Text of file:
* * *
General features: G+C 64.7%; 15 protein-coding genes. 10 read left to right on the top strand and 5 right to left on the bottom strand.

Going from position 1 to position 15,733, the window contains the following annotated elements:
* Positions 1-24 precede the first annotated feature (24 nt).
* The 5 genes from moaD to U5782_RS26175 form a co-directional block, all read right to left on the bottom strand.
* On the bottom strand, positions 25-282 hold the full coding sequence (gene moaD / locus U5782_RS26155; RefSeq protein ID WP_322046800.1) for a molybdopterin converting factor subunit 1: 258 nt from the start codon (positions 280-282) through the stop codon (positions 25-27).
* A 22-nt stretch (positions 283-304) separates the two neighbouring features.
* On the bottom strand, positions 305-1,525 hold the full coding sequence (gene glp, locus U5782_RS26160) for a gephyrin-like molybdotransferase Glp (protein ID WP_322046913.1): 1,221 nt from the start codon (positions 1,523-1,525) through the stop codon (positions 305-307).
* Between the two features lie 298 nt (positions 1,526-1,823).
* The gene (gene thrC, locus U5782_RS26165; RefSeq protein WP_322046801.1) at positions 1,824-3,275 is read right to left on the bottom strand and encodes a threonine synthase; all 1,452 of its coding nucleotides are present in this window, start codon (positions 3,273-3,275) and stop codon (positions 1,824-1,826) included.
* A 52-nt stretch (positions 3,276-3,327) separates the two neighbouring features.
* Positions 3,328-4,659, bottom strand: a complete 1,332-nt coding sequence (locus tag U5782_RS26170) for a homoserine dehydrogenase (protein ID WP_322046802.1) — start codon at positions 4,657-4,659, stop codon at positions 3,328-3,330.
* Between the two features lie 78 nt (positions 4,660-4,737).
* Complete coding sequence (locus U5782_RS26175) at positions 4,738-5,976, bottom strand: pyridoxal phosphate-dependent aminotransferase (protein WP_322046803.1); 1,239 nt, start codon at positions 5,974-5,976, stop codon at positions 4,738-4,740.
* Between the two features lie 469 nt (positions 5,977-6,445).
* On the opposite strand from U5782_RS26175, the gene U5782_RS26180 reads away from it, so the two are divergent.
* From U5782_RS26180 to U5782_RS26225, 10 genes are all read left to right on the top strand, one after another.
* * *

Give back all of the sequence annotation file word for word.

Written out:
General features: G+C 64.7%; 15 protein-coding genes. 10 read left to right on the top strand and 5 right to left on the bottom strand.

Going from position 1 to position 15,733, the window contains the following annotated elements:
* Positions 1-24 precede the first annotated feature (24 nt).
* The 5 genes from moaD to U5782_RS26175 form a co-directional block, all read right to left on the bottom strand.
* On the bottom strand, positions 25-282 hold the full coding sequence (gene moaD / locus U5782_RS26155; RefSeq protein ID WP_322046800.1) for a molybdopterin converting factor subunit 1: 258 nt from the start codon (positions 280-282) through the stop codon (positions 25-27).
* A 22-nt stretch (positions 283-304) separates the two neighbouring features.
* On the bottom strand, positions 305-1,525 hold the full coding sequence (gene glp, locus U5782_RS26160) for a gephyrin-like molybdotransferase Glp (protein ID WP_322046913.1): 1,221 nt from the start codon (positions 1,523-1,525) through the stop codon (positions 305-307).
* Between the two features lie 298 nt (positions 1,526-1,823).
* The gene (gene thrC, locus U5782_RS26165; RefSeq protein WP_322046801.1) at positions 1,824-3,275 is read right to left on the bottom strand and encodes a threonine synthase; all 1,452 of its coding nucleotides are present in this window, start codon (positions 3,273-3,275) and stop codon (positions 1,824-1,826) included.
* A 52-nt stretch (positions 3,276-3,327) separates the two neighbouring features.
* Positions 3,328-4,659, bottom strand: a complete 1,332-nt coding sequence (locus tag U5782_RS26170) for a homoserine dehydrogenase (protein ID WP_322046802.1) — start codon at positions 4,657-4,659, stop codon at positions 3,328-3,330.
* Between the two features lie 78 nt (positions 4,660-4,737).
* Complete coding sequence (locus U5782_RS26175) at positions 4,738-5,976, bottom strand: pyridoxal phosphate-dependent aminotransferase (protein WP_322046803.1); 1,239 nt, start codon at positions 5,974-5,976, stop codon at positions 4,738-4,740.
* Between the two features lie 469 nt (positions 5,977-6,445).
* On the opposite strand from U5782_RS26175, the gene U5782_RS26180 reads away from it, so the two are divergent.
* From U5782_RS26180 to U5782_RS26225, 10 genes are all read left to right on the top strand, one after another.